How do you know if you should continue training?
- Generally, if symptoms are "above the neck" such as a common cold, training may continue
- Common colds still have an adverse effect on the immune system, so if training continues it's still a good idea to decrease the frequency, length, and intensity of workouts until recovered
- Training should cease if an athlete has an elevated temperature, aches, chills, lung congestion, or an upset stomach
- If you aren't sure if you should continue or return to exercise, consult a physician
- Start with indoor workouts so it's easy to stop and rest when needed
- Gradually increase the frequency of workouts
- Following with increasing the duration of individual training sessions
- The final step is to up the intensity of the workout
- Each athlete is different so the time will vary for each individual regarding a full return to training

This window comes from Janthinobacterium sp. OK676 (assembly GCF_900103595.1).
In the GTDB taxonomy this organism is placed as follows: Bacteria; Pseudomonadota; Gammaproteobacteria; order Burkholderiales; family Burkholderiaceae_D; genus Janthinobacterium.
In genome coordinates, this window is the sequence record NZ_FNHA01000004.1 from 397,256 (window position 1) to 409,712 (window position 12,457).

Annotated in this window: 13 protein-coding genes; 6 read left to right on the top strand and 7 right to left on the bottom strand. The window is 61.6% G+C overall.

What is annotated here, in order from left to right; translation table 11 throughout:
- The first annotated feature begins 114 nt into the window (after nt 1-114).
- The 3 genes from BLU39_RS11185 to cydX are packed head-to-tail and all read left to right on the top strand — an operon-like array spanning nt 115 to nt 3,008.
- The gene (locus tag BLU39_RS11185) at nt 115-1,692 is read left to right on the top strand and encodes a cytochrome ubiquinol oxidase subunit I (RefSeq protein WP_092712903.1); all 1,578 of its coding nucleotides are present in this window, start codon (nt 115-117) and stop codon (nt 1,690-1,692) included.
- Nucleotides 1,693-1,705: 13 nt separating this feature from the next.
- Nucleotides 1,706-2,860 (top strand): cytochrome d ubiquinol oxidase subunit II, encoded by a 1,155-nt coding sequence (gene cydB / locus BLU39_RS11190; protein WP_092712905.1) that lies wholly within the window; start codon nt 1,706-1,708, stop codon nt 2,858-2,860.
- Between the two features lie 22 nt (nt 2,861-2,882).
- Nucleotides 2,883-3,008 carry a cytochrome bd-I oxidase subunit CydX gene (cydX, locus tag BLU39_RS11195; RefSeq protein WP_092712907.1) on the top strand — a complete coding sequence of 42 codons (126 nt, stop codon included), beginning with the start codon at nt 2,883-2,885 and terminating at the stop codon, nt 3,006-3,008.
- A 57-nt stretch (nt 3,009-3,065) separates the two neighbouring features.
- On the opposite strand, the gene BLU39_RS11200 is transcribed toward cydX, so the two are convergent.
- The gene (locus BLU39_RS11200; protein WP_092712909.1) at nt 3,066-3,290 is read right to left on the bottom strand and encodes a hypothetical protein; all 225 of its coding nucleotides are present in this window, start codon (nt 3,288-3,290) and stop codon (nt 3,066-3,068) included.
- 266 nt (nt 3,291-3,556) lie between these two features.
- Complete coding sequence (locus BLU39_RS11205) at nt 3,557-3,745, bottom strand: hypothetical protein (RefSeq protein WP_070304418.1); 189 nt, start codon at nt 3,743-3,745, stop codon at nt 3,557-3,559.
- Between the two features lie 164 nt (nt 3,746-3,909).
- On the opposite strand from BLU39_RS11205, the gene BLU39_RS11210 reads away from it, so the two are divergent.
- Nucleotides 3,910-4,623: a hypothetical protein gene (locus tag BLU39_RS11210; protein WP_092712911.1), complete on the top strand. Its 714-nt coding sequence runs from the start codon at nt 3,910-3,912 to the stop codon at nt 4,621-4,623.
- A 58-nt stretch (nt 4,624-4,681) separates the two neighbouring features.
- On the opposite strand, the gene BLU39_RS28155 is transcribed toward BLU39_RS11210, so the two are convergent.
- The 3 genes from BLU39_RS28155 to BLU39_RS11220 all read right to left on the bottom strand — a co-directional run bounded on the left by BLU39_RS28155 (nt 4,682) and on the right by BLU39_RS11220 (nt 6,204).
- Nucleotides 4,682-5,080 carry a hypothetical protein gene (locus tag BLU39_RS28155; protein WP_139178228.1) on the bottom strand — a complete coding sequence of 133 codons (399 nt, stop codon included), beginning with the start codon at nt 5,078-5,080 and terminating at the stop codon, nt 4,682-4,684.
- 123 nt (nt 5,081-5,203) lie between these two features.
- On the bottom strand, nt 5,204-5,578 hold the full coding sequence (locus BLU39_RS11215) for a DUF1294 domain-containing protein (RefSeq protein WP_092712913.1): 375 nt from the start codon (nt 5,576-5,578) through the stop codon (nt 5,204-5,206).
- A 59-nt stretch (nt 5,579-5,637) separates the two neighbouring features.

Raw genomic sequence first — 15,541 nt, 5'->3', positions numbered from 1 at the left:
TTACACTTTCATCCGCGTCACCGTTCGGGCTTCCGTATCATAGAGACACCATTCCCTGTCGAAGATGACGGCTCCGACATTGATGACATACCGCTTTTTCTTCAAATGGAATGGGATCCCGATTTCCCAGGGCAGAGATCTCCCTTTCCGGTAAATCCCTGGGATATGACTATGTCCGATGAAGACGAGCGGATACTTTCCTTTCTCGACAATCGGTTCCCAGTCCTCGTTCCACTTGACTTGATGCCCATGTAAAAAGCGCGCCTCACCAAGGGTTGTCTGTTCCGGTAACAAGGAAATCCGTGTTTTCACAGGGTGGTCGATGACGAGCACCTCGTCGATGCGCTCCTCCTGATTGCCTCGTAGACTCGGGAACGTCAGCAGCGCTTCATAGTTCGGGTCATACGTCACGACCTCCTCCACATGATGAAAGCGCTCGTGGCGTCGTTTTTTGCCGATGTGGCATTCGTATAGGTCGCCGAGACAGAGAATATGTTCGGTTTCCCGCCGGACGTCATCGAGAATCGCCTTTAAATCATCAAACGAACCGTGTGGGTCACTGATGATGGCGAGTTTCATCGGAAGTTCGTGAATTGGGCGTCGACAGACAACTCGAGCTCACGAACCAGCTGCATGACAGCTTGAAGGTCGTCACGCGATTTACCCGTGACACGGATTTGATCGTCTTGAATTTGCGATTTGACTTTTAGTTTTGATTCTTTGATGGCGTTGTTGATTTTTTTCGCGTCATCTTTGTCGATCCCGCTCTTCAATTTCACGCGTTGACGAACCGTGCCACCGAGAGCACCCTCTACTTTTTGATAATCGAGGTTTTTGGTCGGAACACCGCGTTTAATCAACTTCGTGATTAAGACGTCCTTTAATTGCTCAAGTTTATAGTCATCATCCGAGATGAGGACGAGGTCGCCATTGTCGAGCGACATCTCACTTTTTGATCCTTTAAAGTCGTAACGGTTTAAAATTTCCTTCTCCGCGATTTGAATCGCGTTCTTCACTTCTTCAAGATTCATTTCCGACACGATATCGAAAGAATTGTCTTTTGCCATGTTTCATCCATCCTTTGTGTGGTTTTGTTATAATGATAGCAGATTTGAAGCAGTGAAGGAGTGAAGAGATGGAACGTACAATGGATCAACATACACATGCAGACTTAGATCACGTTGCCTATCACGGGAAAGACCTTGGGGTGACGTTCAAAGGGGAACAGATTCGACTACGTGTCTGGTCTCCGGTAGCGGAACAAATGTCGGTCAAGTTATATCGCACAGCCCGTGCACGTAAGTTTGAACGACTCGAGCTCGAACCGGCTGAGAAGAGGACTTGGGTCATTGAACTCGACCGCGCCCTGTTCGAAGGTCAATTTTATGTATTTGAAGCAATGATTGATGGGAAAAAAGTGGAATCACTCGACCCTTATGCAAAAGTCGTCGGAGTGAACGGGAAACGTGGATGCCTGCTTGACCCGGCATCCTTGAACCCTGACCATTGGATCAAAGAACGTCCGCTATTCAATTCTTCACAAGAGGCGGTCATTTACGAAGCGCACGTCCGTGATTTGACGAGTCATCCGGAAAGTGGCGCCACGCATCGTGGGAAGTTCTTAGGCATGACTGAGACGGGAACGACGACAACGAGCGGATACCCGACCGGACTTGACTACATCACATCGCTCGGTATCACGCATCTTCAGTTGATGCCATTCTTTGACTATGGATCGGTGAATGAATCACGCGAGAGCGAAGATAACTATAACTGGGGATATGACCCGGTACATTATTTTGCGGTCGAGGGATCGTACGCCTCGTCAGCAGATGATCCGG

*If symptoms reoccur, it is recommended that an athlete contact a physician immediately to avoid further complications.
References from the SIRC Collection:
1. 5 WAYS TO FEND OFF GERMS. Runner's World (Australia & New Zealand). May 2009;11(10):15.
2. Avoiding illness: catching a winter bug will interrupt your carefully prepared winter training programme. Here's how to minimise the risk of getting ill. Cycling Weekly. December 13, 2003;(5794):38-39.
3. Burrell S. Getting Through the Tough Winter Months. Bicycling Australia. May 2008;(151):88-89.
4. How to Ward Off Winter Colds. Sports Medicine Bulletin. November 24, 2009;:9.
5. Nelson L. Training: training while sick. Skitrax. December 2002;13(2):64.
6. Nieman D. Can Too Much Exercise Make Athletes Sick?. BC Coach's Perspective. Winter 2005;(9):5. 7. Randy E. Is it ok to exercise when you're sick?. Running Research News. November 1995;11(9):12.
8. Terbizan D, Czeh C. Illness in winter competition athletes. Nebraska Journal For Health, Physical Education, Recreation & Dance. Fall 1995;26(2):18-20.